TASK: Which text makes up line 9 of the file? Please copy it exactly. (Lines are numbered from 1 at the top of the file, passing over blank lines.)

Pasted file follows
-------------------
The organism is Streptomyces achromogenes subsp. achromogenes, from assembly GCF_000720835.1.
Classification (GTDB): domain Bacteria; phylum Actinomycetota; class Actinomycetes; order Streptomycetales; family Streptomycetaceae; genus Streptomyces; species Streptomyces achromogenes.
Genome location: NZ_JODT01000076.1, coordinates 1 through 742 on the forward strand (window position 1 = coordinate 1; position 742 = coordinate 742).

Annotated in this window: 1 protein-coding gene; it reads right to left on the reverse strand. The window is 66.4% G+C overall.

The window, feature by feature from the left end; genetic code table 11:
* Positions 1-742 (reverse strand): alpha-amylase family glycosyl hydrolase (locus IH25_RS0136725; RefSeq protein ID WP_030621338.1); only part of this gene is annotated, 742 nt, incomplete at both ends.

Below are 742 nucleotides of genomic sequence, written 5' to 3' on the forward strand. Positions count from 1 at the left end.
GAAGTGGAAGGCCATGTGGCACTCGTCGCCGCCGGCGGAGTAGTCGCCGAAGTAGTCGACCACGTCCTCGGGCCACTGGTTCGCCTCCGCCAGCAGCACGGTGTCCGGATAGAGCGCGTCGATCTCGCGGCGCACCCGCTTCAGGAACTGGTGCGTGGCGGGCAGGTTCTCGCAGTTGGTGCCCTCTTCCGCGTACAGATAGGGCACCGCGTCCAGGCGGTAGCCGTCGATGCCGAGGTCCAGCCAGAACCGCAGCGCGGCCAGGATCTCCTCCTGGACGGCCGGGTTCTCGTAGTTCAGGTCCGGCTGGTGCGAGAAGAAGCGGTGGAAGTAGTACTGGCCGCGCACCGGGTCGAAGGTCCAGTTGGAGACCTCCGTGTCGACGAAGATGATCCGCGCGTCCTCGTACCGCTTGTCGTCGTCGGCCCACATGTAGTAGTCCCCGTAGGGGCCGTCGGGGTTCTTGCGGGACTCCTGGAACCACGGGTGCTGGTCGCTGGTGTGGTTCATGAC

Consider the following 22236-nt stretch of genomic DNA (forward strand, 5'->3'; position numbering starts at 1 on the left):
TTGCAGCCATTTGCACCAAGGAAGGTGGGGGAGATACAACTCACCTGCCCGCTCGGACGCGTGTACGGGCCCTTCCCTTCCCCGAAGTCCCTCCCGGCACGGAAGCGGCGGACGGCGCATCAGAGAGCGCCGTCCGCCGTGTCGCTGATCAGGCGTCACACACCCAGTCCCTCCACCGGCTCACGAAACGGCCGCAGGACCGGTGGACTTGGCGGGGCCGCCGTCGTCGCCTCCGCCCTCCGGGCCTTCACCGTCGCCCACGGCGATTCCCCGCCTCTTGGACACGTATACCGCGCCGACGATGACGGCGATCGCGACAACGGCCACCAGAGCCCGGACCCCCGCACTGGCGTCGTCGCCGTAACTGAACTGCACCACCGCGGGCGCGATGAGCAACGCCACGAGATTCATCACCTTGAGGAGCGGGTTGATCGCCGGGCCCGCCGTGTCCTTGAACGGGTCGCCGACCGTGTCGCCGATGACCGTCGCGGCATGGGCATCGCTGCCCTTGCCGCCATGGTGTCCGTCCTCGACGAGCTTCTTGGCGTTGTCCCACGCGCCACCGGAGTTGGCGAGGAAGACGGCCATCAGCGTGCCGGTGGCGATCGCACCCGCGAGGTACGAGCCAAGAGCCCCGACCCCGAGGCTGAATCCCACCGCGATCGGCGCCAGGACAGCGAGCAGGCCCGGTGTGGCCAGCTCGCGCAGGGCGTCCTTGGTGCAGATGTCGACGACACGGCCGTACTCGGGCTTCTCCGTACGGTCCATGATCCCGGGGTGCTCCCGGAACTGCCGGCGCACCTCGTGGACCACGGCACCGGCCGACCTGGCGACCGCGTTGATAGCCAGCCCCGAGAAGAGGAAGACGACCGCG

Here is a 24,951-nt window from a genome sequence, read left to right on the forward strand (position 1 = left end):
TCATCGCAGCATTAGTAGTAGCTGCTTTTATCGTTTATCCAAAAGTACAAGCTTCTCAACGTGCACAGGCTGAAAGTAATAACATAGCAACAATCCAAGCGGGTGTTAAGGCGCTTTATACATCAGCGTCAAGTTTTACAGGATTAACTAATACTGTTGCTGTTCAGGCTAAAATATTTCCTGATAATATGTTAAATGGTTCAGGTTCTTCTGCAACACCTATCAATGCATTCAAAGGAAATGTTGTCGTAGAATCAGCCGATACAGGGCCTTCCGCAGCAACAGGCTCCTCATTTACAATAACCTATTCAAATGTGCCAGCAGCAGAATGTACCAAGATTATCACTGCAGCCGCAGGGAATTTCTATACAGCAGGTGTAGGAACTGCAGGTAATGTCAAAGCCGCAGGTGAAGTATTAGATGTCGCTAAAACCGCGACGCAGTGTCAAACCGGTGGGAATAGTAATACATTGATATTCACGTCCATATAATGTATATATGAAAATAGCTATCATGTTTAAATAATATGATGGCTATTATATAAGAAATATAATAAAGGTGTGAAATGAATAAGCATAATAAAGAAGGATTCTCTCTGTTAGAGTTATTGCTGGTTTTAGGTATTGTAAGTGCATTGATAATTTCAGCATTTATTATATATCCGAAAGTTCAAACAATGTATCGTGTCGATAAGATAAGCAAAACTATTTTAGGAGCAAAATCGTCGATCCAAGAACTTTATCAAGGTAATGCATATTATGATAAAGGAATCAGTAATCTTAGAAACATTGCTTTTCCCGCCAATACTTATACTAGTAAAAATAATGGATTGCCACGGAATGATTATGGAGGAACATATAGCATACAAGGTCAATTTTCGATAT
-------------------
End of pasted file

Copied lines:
Consider the following 22236-nt stretch of genomic DNA (forward strand, 5'->3'; position numbering starts at 1 on the left):